October 2016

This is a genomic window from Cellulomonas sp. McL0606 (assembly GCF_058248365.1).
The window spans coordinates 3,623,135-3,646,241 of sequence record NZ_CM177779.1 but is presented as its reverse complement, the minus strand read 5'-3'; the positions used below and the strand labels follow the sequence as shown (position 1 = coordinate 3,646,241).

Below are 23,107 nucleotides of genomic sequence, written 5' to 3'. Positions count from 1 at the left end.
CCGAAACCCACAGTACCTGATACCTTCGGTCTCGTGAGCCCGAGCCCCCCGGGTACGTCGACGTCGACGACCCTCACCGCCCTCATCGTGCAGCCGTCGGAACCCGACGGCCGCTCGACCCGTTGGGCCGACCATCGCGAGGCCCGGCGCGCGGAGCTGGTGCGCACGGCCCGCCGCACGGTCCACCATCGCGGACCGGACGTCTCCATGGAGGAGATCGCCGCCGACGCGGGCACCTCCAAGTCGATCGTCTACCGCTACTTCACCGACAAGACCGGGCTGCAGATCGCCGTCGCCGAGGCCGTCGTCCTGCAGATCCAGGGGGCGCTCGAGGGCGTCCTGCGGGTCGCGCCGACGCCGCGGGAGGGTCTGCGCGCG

It felt so good to read a book like How Can I Talk If My Lips Don’t Move by Tito Mukhopadhyay because of how genuine it felt. I had never read something like this, and it felt so refreshing to read after the previous books we have read dealing with dark subjects and situations that didn’t seem very hopeful. Tito’s voice immediately resonated with me, his innocence and strength were always reflected throughout. You sort of felt like you were watching him grow up as the book progressed (and not only because he actually mentioned he was older in some parts), but because you could feel it through the words in the pages and the emotions they provoked. It was like climbing that staircase he loved so much, each step being a stepping stone in his life.